Using its custom-designed, large-scale diamond turning equipment, JacoTech engraves complex, custom optical patterns into materials such as copper, aluminum, electrolytic and electroless nickel alloys, beryllium copper, brass, gold and more, depending on the customer’s needs and the specifications of the product the customer intends to produce.

IMPROVING THE VISUAL QUALITY OF EXTRUDED LENTICULAR SHEETS

Gary Jacobsen

JacoTech has strived to improve optical lens designs, diamond tooling and engraved-cylinder- mold processing to meet the ever-increasing requirements of world-class producers of extruded lenticular sheets. “It’s very intricate to make things repeatable,” Jacobsen says. “That is another thing that we’ve improved. Our rolls are guaranteed to be repeatable time after time.”

The company can provide engraved cylinders to create lenticular lenses with ultra-low surface waviness as compared to standard engraved cylinders. Its products also have achieved customized shaping of the lenticular lens surface to create much sharper, clearer and greater apparent depth for 3-D animation and printed images that simulate motion. In addition, the company has a proprietary method of mitigating the image static or noise from diamond machining and optical banding that can lower sheet quality. In a visual inspection, the image static or noise is apparent when the sheet is held up to light.  

JacoTech emphasizes the material cost savings of using advanced prismatic web roll production to make retroreflective surfaces. With this technology, patterns of triangular pyramids are stamped directly onto sheet, which can then be applied to products such as license plates and road signs. The technology presents significant benefits over the other methods that have been used for these high-volume products, Jacobosen says. The other methods include injection molding and casting. Injection molding is slow and performed one piece at a time. Casting also is very slow in its foot-per-minute output. But JacoTech created a method of directly engraving pyramids into cylinders that can be used to create prismatic materials in web form. These engravings are designed for maximum sheet machine line speeds that are set by the machinery maker.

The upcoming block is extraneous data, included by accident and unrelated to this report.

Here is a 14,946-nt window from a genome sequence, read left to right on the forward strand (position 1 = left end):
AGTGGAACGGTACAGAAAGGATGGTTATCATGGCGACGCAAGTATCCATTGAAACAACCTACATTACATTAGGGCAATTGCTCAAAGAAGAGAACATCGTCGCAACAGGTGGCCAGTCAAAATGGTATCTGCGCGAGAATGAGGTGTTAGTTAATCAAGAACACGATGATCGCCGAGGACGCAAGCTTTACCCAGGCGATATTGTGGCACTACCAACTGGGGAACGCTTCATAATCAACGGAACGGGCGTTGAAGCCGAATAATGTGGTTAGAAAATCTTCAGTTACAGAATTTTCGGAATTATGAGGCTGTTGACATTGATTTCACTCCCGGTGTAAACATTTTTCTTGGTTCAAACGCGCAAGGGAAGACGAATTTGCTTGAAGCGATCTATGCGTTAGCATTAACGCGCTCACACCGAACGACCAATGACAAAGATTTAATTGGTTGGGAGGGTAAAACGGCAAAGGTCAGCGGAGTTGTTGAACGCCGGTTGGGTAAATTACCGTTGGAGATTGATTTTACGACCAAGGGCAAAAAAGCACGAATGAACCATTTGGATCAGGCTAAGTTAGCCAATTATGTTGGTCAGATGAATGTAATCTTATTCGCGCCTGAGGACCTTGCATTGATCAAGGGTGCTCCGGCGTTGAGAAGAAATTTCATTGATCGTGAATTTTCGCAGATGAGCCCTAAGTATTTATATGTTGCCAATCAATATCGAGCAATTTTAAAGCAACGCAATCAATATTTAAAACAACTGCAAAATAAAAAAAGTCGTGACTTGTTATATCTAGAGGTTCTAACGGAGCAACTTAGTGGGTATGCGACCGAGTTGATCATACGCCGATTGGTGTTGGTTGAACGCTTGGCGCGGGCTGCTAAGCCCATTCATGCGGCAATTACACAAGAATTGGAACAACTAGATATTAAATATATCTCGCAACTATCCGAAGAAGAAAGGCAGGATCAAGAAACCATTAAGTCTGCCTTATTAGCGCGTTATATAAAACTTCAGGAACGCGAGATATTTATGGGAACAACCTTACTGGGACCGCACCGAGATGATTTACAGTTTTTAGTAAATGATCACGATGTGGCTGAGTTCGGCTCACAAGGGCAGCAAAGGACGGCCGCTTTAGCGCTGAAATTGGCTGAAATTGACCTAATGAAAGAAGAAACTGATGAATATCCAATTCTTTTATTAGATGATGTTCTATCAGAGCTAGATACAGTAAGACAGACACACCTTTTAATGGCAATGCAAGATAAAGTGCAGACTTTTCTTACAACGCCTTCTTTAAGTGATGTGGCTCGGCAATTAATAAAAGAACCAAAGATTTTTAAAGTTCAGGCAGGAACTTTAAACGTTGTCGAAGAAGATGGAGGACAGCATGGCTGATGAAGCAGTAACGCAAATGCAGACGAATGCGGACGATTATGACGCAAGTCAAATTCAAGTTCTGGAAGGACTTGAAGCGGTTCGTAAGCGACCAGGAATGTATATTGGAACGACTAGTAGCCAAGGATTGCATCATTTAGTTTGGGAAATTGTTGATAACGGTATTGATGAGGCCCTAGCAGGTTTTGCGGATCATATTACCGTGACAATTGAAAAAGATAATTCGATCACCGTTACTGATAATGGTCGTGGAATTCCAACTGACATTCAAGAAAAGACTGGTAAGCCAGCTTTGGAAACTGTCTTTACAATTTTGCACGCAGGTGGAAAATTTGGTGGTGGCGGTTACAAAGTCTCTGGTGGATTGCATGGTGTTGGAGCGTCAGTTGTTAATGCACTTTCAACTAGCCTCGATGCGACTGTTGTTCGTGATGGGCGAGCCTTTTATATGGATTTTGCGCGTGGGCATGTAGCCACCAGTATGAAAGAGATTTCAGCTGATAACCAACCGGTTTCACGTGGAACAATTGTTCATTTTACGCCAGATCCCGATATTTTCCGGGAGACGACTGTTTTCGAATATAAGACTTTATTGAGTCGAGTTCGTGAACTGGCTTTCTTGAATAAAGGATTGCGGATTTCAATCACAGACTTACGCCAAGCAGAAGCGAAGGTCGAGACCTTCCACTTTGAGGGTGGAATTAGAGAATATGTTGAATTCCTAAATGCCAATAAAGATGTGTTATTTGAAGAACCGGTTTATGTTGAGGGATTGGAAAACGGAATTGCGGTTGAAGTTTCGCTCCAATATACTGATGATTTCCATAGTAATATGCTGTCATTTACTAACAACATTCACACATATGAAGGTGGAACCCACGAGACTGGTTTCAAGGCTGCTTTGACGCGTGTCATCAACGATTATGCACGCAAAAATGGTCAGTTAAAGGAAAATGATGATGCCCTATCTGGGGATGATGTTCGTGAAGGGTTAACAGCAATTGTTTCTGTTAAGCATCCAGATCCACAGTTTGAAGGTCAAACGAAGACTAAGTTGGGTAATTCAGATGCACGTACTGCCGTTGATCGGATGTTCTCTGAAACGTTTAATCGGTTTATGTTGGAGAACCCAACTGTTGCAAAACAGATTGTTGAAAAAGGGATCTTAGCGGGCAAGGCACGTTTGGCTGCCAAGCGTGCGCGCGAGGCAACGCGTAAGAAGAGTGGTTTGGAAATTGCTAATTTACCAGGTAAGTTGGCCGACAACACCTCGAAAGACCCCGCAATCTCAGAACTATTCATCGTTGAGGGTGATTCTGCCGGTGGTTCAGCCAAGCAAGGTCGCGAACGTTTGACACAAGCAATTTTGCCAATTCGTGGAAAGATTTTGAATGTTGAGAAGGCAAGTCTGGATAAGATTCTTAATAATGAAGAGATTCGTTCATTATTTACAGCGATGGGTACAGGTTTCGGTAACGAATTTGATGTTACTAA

JacoTech’s customers closely monitor raw material prices and often ask JacoTech for new optical lens designs and engraved cylinders for process modification. Jacobsen pointed out that lately, Asian-based extruders are switching from PET to lower-priced resins such as PP.

This affects the work the firm does. “Then we need to work on a brand-new optical lens design,” Jacobsen says. “The clarity and melting points of resins are slightly different. Is it soft, is it more rigid? When it comes off the drum, is it going to shrink down?” 

Making sure that the patterns of the lenses imprinted on sheet are precise also is critical, especially as manufacturers change resins, Jacobsen says.

“The diamond shapes are different, how we cut into them, our speeds. If you don’t do stuff like that, you get anomalies in the sheet,” he says.

The company is in ongoing R&D to comply with evolving international standards for optical based light-management products and devices.

Angie DeRosa, managing editor

aderosa@plasticsmachinerymagazine.com

Contact:

JacoTech, 
630-467-0900, 
www.jacotech.com